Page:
Tarleton State University has set January 2019 as the target date for opening its new campus in southwest Fort Worth, and the school’s president is expecting a big first-day enrollment.
“I expect our first building is going be out of space the day we open it,” Dominic Dottavio said Tuesday after talking about the planned 80-acre campus during a Fort Worth Chamber luncheon.
The campus, which will cater to students who have completed at least two years of community college and are seeking to get a four-year or post-graduate degree, is expected to have about 2,500 students.
28 Number of miles of Chisholm Trail Parkway from one end to the other.
Tarleton State’s Fort Worth facility is among several high-profile developments in the works for the Chisholm Trail Parkway corridor in southwest Fort Worth. The plans were discussed Tuesday during a Fort Worth Chamber luncheon at Mira Vista Country Club.
Tarleton’s main campus is in Stephenville, but the university already has a presence in Fort Worth, including a facility on Camp Bowie Boulevard. More students from Tarrant County are enrolled at all of Tarleton’s campuses than come from any other county, Dottavio said.
Road to development
The Chisholm Trail Parkway opened in May 2014, touted as a way to improve commuting not only for southwest Fort Worth residents but also those who live in Cleburne, 28 miles away. In addition to that mobility benefit, the toll road provides access to thousands of acres of undeveloped land in southwest Tarrant County.
And developers are moving quickly to make sure the area blossoms not only with a new public university but also retail shopping and a residential area that includes several thousand homes, a new elementary school for the Crowley district and a 75-acre regional park.
“This is going to be the place to be for the next 10 years,” said John Vick, regional president for Walton Development and Management, which is putting together some of the plans. “We’re 12 minutes from downtown. We’re near a school. Frankly, it’s easy for us to talk about this development.”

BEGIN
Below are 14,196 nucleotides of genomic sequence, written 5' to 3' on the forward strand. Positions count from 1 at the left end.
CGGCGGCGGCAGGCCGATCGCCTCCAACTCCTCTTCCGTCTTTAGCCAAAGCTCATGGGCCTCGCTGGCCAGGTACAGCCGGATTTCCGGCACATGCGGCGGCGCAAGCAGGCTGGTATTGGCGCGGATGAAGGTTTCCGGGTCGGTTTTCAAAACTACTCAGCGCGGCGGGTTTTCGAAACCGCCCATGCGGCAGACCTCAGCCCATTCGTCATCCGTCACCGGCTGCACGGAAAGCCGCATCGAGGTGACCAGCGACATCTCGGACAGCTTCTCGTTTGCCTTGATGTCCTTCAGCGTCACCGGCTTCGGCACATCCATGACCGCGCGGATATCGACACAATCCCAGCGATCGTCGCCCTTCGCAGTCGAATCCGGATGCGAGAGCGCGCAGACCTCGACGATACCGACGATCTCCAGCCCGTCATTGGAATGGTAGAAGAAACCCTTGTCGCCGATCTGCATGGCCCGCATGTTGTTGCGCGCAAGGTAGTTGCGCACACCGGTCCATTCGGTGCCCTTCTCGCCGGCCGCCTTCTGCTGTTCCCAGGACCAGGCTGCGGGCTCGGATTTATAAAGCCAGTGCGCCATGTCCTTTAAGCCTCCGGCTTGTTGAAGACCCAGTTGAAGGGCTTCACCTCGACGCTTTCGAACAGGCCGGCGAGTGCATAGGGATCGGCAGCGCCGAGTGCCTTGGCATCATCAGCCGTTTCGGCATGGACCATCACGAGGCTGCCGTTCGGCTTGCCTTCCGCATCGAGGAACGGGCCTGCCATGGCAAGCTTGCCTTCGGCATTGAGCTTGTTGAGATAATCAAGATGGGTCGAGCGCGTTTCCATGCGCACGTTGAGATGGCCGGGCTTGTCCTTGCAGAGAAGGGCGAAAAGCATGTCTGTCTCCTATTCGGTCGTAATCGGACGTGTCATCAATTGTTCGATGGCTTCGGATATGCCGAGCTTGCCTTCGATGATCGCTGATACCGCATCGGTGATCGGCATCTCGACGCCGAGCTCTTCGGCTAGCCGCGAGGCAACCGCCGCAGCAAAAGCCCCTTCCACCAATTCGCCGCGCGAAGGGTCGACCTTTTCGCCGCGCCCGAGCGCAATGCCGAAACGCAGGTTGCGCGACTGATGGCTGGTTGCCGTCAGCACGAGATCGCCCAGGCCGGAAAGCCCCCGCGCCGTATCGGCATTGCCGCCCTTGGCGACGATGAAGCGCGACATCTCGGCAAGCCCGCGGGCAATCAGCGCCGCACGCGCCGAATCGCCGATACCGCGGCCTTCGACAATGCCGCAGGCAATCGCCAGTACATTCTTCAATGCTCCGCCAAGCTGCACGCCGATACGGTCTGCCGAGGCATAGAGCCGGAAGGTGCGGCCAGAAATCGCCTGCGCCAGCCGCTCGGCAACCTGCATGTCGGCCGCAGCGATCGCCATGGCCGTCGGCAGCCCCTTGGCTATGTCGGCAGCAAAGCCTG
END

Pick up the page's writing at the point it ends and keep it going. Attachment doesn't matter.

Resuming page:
I expect our first building is going be out of space the day we open it. Tarleton State University president Dominic Dottavio
Walton’s 261-acre residential project is the first new development along the corridor. It includes about 1,000 new single-family homes and a new elementary school for the Crowley ISD.
The first 261 lots will be turned over to home builders beginning in April, Vick said after speaking to the chamber.
Walton also bought 1,755 acres from the state’s General Land Office in 2014. The land, known as Rock Creek Ranch, is south of McPherson Boulevard and will feature the Tarleton campus and ribbons of commercial development along toll road frontage, as well as residential neighborhoods set back from the road.
Some of the Rock Creek Ranch property must still undergo Fort Worth city annexation and zoning. But Vick said no major problems are anticipated.
Heavy lifting done
Vick said officials from Fort Worth and the North Texas Tollway Authority “did all the heavy lifting for us” by building the $1.4 billion toll road. The Texas Department of Transportation was also a partner in the road’s construction.
“A lot of times when we develop an area, we are warned about the traffic impact,” Vick said. “In this case, we are right next to a road that is already developed and under capacity.”
Also in the area, Dallas-based ShowBiz Cinemas will open an entertainment complex and theater that will include 10 auditoriums, 14 bowling lanes and a game room. That project is scheduled for completion in 2017.
This is going to be the place to be for the next 10 years. John Vick , Walton Development and Management
This report includes information from the Star-Telegram archives.